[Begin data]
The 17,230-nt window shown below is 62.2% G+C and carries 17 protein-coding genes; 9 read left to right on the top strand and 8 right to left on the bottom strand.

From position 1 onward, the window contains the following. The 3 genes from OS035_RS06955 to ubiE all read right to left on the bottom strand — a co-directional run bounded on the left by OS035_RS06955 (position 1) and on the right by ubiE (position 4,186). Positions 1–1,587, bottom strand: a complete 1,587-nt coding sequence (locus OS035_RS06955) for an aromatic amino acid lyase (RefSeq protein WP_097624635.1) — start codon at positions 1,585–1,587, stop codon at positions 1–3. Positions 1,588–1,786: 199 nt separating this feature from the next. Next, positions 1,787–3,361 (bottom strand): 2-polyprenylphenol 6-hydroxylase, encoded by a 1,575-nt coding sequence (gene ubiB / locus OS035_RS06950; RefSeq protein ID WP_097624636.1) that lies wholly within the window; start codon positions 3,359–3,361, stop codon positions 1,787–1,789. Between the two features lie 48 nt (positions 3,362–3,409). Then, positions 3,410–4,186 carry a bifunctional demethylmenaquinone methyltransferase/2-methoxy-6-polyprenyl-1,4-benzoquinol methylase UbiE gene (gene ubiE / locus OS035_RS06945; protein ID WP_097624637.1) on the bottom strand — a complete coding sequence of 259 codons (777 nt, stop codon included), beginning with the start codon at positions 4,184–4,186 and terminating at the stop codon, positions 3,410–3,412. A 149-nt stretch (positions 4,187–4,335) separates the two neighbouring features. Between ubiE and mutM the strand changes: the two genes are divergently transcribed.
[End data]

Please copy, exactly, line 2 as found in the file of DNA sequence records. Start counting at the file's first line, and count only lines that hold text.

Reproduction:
From position 1 onward, the window contains the following. The 3 genes from OS035_RS06955 to ubiE all read right to left on the bottom strand — a co-directional run bounded on the left by OS035_RS06955 (position 1) and on the right by ubiE (position 4,186). Positions 1–1,587, bottom strand: a complete 1,587-nt coding sequence (locus OS035_RS06955) for an aromatic amino acid lyase (RefSeq protein WP_097624635.1) — start codon at positions 1,585–1,587, stop codon at positions 1–3. Positions 1,588–1,786: 199 nt separating this feature from the next. Next, positions 1,787–3,361 (bottom strand): 2-polyprenylphenol 6-hydroxylase, encoded by a 1,575-nt coding sequence (gene ubiB / locus OS035_RS06950; RefSeq protein ID WP_097624636.1) that lies wholly within the window; start codon positions 3,359–3,361, stop codon positions 1,787–1,789. Between the two features lie 48 nt (positions 3,362–3,409). Then, positions 3,410–4,186 carry a bifunctional demethylmenaquinone methyltransferase/2-methoxy-6-polyprenyl-1,4-benzoquinol methylase UbiE gene (gene ubiE / locus OS035_RS06945; protein ID WP_097624637.1) on the bottom strand — a complete coding sequence of 259 codons (777 nt, stop codon included), beginning with the start codon at positions 4,184–4,186 and terminating at the stop codon, positions 3,410–3,412. A 149-nt stretch (positions 4,187–4,335) separates the two neighbouring features. Between ubiE and mutM the strand changes: the two genes are divergently transcribed.